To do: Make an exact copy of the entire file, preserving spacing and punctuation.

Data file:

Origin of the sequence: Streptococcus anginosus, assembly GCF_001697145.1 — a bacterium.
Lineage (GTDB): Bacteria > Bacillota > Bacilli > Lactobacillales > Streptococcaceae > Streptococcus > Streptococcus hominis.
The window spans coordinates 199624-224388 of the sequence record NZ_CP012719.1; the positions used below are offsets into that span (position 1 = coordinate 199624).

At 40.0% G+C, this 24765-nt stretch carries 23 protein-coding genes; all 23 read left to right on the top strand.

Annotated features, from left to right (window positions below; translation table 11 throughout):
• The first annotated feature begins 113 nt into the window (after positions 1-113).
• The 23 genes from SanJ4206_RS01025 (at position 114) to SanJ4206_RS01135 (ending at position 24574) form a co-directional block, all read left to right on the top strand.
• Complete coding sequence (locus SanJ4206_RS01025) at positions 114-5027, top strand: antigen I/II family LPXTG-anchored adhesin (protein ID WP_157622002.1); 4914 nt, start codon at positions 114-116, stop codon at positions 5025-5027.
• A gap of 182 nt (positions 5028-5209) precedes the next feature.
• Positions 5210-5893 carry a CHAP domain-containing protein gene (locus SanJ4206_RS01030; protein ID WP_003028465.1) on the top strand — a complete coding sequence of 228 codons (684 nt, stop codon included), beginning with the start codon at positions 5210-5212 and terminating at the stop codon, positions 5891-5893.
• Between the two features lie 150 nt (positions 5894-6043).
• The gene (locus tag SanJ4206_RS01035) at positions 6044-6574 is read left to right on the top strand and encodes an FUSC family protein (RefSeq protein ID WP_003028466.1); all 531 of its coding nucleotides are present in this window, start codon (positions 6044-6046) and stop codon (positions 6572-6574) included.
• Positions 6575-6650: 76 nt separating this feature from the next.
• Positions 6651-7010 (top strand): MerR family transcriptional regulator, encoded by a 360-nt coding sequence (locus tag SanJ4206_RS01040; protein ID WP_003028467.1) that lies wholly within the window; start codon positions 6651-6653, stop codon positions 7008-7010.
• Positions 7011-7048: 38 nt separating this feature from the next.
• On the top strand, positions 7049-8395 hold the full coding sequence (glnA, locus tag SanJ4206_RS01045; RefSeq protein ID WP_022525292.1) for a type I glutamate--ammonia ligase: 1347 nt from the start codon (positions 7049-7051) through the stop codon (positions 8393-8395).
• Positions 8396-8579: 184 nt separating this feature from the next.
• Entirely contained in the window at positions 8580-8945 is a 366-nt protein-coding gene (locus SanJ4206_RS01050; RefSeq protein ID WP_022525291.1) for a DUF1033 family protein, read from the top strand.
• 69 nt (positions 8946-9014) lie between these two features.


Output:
Origin of the sequence: Streptococcus anginosus, assembly GCF_001697145.1 — a bacterium.
Lineage (GTDB): Bacteria > Bacillota > Bacilli > Lactobacillales > Streptococcaceae > Streptococcus > Streptococcus hominis.
The window spans coordinates 199624-224388 of the sequence record NZ_CP012719.1; the positions used below are offsets into that span (position 1 = coordinate 199624).

At 40.0% G+C, this 24765-nt stretch carries 23 protein-coding genes; all 23 read left to right on the top strand.

Annotated features, from left to right (window positions below; translation table 11 throughout):
• The first annotated feature begins 113 nt into the window (after positions 1-113).
• The 23 genes from SanJ4206_RS01025 (at position 114) to SanJ4206_RS01135 (ending at position 24574) form a co-directional block, all read left to right on the top strand.
• Complete coding sequence (locus SanJ4206_RS01025) at positions 114-5027, top strand: antigen I/II family LPXTG-anchored adhesin (protein ID WP_157622002.1); 4914 nt, start codon at positions 114-116, stop codon at positions 5025-5027.
• A gap of 182 nt (positions 5028-5209) precedes the next feature.
• Positions 5210-5893 carry a CHAP domain-containing protein gene (locus SanJ4206_RS01030; protein ID WP_003028465.1) on the top strand — a complete coding sequence of 228 codons (684 nt, stop codon included), beginning with the start codon at positions 5210-5212 and terminating at the stop codon, positions 5891-5893.
• Between the two features lie 150 nt (positions 5894-6043).
• The gene (locus tag SanJ4206_RS01035) at positions 6044-6574 is read left to right on the top strand and encodes an FUSC family protein (RefSeq protein ID WP_003028466.1); all 531 of its coding nucleotides are present in this window, start codon (positions 6044-6046) and stop codon (positions 6572-6574) included.
• Positions 6575-6650: 76 nt separating this feature from the next.
• Positions 6651-7010 (top strand): MerR family transcriptional regulator, encoded by a 360-nt coding sequence (locus tag SanJ4206_RS01040; protein ID WP_003028467.1) that lies wholly within the window; start codon positions 6651-6653, stop codon positions 7008-7010.
• Positions 7011-7048: 38 nt separating this feature from the next.
• On the top strand, positions 7049-8395 hold the full coding sequence (glnA, locus tag SanJ4206_RS01045; RefSeq protein ID WP_022525292.1) for a type I glutamate--ammonia ligase: 1347 nt from the start codon (positions 7049-7051) through the stop codon (positions 8393-8395).
• Positions 8396-8579: 184 nt separating this feature from the next.
• Entirely contained in the window at positions 8580-8945 is a 366-nt protein-coding gene (locus SanJ4206_RS01050; RefSeq protein ID WP_022525291.1) for a DUF1033 family protein, read from the top strand.
• 69 nt (positions 8946-9014) lie between these two features.